style, Yasmine Ziadat
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Cleopatra: Brains, Beauty and Badassery

Yasmine Ziadat  |  March 8 2016

Intelligent, fierce, accomplished, boss ass, beautiful; just a handful of the traits that Cleopatra should be remembered for.

Cleopatra VII of the Ptolemaic dynasty was Queen of the Nile for just over two decades between 51 and 30 BC. During her reign as Queen of Egypt she also ruled numerous territories of the Roman Empire in Syria, Lebanon and Palestine, created alliances with powerful leaders, led a naval fleet at the Battle of Actium, became a multilingual scholar and had four children. Despite all of this, Cleopatra has all too often been remembered as a beautiful seductress, an insignificant mistress, the subplot to the legendary tales of Julius Caesar and Mark Antony.  The truth is, Cleopatra was a strong independent woman to whom both Caesar and Antony were dependent upon in some way or another. As a rich and pragmatic ruler, Cleopatra chose to form political alliances with certain rulers in order to expand her Queendom. Considering that both Caesar and Antony were said to have become immediately infatuated with her confidence and intellect, and were also periodically in shed loads of debt, Cleopatra knew that winning them over would be an easy feat. So, next time you stumble across an article which discusses whether Cleopatra had a hooked nose and/or child bearing hips, remind yourself that she was one of the most powerful women in history. Consider that her male counterparts’ intellectual and mental capabilities were never undermined by their physical characteristics or sexual activities. Revel in her glory.

Why have I made myself up, you ask? Here’s why.

I chose Cleopatra because she tends to be first person that comes to mind when people think of powerful Arab women (despite there being uncertainties cleopatrawith regards to her Macedonian/Egyptian descent). I suppose it’s also an ode to the Ancient Egyptians – after all, we do owe the invention of ‘kohl’ to them! Inspired by a statue of Cleopatra in the Rosicrucian Egyptian Museum it was also a personal decision for me, as a woman of Arab descent, to counter the sexualised and white washed depictions of Cleopatra in pop culture. From the fair skinned, blue eyed actress Elizabeth Taylor casted in the 1963 movie ‘Cleopatra’, to Katy Perry’s shameful cultural appropriation of Ancient Egyptian history in her music video for ‘Dark Horse’, Cleopatra’s strength and beauty has been misrepresented and undermined time and time again.

Whilst makeup is often relegated into this realm of feminine frivolity, and dismissed as a shield for people who are insecure about their physical appearance, I believe that it is an extremely powerful tool. For me, makeup is not about pandering to internalised patriarchal beauty standards, but rather, about being able present myself in whichever way I choose. Cleopatra was known for presenting herself in different ways. Even when her face was printed on coins, she chose to depict herself with an ornate crown, a stronger jaw line and a more prominent nose because she believed those features would make her appear more powerful. By doing this makeup tutorial I wanted to highlight how makeup can be used as a form of self empowerment, and not simply as a tool to make oneself ‘beautiful’. By emulating Cleopatra’s appearance, I felt like I was able to emulate her confidence, strength and general badassery, and that was incredibly empowering.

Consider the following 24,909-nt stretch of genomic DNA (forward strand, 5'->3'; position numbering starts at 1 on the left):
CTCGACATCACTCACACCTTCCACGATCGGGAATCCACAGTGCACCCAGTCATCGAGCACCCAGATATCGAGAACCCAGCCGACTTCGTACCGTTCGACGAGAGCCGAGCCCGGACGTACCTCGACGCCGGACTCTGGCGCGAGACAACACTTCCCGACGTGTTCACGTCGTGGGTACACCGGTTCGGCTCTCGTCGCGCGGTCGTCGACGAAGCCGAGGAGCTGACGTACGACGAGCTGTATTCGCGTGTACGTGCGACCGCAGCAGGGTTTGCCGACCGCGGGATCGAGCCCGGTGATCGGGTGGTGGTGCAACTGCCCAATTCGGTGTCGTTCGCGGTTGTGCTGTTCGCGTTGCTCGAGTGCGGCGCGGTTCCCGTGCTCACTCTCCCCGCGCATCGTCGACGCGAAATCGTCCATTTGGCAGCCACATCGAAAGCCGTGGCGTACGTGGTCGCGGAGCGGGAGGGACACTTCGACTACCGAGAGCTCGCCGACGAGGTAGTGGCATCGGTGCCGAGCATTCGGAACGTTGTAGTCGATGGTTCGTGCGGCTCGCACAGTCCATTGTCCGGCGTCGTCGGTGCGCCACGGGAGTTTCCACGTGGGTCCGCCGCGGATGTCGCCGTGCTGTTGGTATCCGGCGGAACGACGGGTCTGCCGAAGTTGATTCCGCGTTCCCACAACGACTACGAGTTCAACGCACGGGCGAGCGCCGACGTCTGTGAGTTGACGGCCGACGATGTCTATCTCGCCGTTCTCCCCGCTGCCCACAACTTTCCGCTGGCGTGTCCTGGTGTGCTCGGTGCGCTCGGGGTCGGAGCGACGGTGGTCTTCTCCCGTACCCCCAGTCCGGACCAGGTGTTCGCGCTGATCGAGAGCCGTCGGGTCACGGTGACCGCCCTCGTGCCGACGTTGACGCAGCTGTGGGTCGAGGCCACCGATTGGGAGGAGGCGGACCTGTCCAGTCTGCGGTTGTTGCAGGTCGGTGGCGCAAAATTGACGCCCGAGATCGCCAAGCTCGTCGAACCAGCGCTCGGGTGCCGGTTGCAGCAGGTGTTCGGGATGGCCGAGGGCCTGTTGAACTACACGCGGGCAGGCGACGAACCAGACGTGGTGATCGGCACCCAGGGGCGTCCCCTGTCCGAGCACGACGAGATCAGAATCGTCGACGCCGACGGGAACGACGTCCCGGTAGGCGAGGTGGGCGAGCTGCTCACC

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Step 1: Locate face. Moisturise and apply lip balm.

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Step 2: After applying foundation, outline and fill in eyebrows with eyebrow shadow, and extend the ends of your brows towards your temples with an eyebrow pencil. Many of the drawings/paintings/statues of Cleopatra depicted her with bold, arched and elongated eyebrows.

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Step 3: Apply eyeliner to your upper lash line by starting from the inner corner of your eyes. Drag the end of the line towards your temples so that it runs parallel to your brows.

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Step 4: Repeat Step 3, but in the crease of your eyelids. This step was more improvised. In the statue that I was inspired by, Cleopatra’s eyes were defined by bold lines and a deep eyelid crease.

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Step 5: Starting from your tear ducts, use kohl to line your lower lash line, and then tightline your waterlines. Apply mascara to your top and lower lashes.

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Step 7: Using black lip liner, line your upper lip and cupid’s bow, because why not.

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Step 8: Slay.


yasmine
Yasmine Ziadat is an undergraduate history and politics student with an interest in current affairs and sassing the patriarchy. If she’s not taking selfies or watching cat videos, you can find her exploring London in search of coffee, music and museums. You can follow her on instagram, twitter, or read her dardishi articles here.

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